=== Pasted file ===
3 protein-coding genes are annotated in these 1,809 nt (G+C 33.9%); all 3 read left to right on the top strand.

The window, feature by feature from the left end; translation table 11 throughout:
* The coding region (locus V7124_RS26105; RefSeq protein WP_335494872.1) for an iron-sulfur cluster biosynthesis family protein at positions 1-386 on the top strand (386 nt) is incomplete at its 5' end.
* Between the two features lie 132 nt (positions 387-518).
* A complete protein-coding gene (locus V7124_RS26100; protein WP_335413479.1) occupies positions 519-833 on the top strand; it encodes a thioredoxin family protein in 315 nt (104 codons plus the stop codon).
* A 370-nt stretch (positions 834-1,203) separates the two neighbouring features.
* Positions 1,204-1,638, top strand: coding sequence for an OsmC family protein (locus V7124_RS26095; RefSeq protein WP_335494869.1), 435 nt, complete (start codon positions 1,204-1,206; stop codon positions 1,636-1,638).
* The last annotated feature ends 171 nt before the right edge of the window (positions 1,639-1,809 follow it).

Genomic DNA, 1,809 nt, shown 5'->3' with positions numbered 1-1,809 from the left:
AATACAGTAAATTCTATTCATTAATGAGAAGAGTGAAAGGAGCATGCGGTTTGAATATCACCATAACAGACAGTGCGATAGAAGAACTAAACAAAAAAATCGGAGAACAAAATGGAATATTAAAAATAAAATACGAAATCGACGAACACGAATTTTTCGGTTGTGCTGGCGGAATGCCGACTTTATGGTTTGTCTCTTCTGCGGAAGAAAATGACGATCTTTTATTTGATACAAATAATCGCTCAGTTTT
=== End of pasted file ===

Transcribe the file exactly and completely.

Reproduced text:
3 protein-coding genes are annotated in these 1,809 nt (G+C 33.9%); all 3 read left to right on the top strand.

The window, feature by feature from the left end; translation table 11 throughout:
* The coding region (locus V7124_RS26105; RefSeq protein WP_335494872.1) for an iron-sulfur cluster biosynthesis family protein at positions 1-386 on the top strand (386 nt) is incomplete at its 5' end.
* Between the two features lie 132 nt (positions 387-518).
* A complete protein-coding gene (locus V7124_RS26100; protein WP_335413479.1) occupies positions 519-833 on the top strand; it encodes a thioredoxin family protein in 315 nt (104 codons plus the stop codon).
* A 370-nt stretch (positions 834-1,203) separates the two neighbouring features.
* Positions 1,204-1,638, top strand: coding sequence for an OsmC family protein (locus V7124_RS26095; RefSeq protein WP_335494869.1), 435 nt, complete (start codon positions 1,204-1,206; stop codon positions 1,636-1,638).
* The last annotated feature ends 171 nt before the right edge of the window (positions 1,639-1,809 follow it).

Genomic DNA, 1,809 nt, shown 5'->3' with positions numbered 1-1,809 from the left:
AATACAGTAAATTCTATTCATTAATGAGAAGAGTGAAAGGAGCATGCGGTTTGAATATCACCATAACAGACAGTGCGATAGAAGAACTAAACAAAAAAATCGGAGAACAAAATGGAATATTAAAAATAAAATACGAAATCGACGAACACGAATTTTTCGGTTGTGCTGGCGGAATGCCGACTTTATGGTTTGTCTCTTCTGCGGAAGAAAATGACGATCTTTTATTTGATACAAATAATCGCTCAGTTTT